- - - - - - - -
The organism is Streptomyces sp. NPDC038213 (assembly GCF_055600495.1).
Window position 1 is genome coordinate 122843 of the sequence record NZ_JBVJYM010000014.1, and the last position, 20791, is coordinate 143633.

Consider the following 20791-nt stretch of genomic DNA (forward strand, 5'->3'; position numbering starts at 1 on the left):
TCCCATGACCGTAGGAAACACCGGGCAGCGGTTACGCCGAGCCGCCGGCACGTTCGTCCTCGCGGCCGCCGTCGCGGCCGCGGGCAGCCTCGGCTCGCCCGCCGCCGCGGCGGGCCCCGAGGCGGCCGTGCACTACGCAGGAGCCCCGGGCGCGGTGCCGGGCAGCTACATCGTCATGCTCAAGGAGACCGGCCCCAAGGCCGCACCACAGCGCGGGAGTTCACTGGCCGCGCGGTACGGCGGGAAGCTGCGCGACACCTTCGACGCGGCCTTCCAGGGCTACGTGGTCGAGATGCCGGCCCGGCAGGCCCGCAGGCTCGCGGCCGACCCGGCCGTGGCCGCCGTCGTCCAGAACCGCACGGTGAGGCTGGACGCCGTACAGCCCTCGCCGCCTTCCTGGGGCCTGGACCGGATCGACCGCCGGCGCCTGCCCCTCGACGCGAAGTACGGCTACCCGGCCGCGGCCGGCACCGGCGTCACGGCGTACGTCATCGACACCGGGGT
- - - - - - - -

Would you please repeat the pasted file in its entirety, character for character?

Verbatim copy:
The organism is Streptomyces sp. NPDC038213 (assembly GCF_055600495.1).
Window position 1 is genome coordinate 122843 of the sequence record NZ_JBVJYM010000014.1, and the last position, 20791, is coordinate 143633.

Consider the following 20791-nt stretch of genomic DNA (forward strand, 5'->3'; position numbering starts at 1 on the left):
TCCCATGACCGTAGGAAACACCGGGCAGCGGTTACGCCGAGCCGCCGGCACGTTCGTCCTCGCGGCCGCCGTCGCGGCCGCGGGCAGCCTCGGCTCGCCCGCCGCCGCGGCGGGCCCCGAGGCGGCCGTGCACTACGCAGGAGCCCCGGGCGCGGTGCCGGGCAGCTACATCGTCATGCTCAAGGAGACCGGCCCCAAGGCCGCACCACAGCGCGGGAGTTCACTGGCCGCGCGGTACGGCGGGAAGCTGCGCGACACCTTCGACGCGGCCTTCCAGGGCTACGTGGTCGAGATGCCGGCCCGGCAGGCCCGCAGGCTCGCGGCCGACCCGGCCGTGGCCGCCGTCGTCCAGAACCGCACGGTGAGGCTGGACGCCGTACAGCCCTCGCCGCCTTCCTGGGGCCTGGACCGGATCGACCGCCGGCGCCTGCCCCTCGACGCGAAGTACGGCTACCCGGCCGCGGCCGGCACCGGCGTCACGGCGTACGTCATCGACACCGGGGT